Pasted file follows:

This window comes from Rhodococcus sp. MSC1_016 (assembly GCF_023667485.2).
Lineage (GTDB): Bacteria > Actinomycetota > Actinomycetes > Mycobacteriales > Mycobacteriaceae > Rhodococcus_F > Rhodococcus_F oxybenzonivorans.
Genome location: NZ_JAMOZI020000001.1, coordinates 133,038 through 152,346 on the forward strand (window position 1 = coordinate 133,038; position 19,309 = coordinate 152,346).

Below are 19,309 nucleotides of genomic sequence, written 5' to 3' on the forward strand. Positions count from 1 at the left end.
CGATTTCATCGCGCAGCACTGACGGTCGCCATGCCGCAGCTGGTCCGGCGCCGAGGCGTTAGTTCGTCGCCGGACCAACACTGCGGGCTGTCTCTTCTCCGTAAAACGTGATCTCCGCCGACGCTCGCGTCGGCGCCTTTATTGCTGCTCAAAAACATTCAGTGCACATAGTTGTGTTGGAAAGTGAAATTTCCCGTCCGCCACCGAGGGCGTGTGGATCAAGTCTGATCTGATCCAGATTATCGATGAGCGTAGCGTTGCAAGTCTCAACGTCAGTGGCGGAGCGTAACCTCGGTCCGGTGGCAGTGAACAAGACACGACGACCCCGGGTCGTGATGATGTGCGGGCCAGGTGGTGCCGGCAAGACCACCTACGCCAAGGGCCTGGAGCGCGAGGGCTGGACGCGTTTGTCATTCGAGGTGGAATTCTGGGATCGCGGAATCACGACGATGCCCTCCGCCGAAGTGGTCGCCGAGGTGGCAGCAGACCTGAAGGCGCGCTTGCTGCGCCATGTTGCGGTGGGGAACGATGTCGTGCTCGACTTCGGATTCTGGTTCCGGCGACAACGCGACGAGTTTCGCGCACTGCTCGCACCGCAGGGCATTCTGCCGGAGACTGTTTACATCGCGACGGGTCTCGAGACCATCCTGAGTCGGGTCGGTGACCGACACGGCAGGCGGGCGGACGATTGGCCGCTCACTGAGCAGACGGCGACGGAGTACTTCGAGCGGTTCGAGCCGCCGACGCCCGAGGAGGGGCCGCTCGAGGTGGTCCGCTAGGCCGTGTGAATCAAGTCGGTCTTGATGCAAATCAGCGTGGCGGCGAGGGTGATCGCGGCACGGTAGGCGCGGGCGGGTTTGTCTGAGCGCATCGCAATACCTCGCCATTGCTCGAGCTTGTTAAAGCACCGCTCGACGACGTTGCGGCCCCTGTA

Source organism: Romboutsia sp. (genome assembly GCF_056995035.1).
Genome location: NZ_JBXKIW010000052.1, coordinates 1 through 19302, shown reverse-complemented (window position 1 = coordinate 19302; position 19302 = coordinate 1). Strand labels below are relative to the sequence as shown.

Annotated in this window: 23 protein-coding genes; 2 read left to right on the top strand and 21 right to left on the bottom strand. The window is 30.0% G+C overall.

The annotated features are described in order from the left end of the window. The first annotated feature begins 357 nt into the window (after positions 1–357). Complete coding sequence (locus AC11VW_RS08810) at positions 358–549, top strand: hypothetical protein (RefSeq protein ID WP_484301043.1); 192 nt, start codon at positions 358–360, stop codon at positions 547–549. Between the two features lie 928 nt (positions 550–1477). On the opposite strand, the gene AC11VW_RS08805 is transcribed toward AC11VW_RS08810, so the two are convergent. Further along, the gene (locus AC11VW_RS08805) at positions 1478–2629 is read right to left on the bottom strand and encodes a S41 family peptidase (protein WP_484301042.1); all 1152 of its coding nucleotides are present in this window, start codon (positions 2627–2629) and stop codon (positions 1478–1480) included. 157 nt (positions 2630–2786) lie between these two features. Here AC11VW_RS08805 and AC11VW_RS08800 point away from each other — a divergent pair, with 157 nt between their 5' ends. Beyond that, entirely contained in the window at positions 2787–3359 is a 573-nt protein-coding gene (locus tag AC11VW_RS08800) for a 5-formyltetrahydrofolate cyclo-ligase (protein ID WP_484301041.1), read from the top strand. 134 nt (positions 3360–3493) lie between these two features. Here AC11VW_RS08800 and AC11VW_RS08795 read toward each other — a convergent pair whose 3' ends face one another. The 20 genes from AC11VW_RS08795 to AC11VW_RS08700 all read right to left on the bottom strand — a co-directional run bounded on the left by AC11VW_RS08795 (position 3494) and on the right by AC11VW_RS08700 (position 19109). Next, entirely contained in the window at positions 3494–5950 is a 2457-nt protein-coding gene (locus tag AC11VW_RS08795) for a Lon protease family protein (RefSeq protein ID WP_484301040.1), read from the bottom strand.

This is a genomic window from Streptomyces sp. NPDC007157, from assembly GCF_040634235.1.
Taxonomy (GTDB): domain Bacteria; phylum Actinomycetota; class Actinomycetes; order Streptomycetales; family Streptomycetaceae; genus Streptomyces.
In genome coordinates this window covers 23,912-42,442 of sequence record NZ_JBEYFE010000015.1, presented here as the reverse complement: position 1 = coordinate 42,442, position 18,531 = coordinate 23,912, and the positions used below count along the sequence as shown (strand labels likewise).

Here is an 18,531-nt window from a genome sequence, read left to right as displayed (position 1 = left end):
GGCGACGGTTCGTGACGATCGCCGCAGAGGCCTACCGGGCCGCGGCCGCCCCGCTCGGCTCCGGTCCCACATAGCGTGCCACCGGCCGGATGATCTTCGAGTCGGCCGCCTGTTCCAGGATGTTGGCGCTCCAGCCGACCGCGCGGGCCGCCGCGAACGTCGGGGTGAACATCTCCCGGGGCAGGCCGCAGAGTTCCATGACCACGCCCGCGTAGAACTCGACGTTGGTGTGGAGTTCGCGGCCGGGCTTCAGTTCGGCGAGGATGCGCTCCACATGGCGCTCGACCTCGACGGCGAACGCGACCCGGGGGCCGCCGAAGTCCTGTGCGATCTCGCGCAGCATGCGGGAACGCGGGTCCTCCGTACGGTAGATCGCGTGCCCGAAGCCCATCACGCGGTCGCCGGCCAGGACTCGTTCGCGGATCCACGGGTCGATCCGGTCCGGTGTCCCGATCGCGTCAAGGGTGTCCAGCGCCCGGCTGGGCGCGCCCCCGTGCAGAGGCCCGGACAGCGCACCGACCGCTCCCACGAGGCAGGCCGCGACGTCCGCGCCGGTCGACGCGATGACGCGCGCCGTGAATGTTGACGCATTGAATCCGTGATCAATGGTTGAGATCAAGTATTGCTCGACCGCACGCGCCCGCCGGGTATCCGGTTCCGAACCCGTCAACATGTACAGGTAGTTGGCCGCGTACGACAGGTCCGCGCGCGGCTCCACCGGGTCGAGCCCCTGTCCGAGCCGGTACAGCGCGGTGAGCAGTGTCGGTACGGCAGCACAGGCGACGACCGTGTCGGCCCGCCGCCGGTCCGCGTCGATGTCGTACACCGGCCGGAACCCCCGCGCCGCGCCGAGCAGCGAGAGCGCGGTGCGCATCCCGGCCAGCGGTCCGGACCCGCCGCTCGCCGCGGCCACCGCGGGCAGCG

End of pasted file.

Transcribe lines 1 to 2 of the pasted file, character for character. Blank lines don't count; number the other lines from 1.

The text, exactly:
This window comes from Rhodococcus sp. MSC1_016 (assembly GCF_023667485.2).
Lineage (GTDB): Bacteria > Actinomycetota > Actinomycetes > Mycobacteriales > Mycobacteriaceae > Rhodococcus_F > Rhodococcus_F oxybenzonivorans.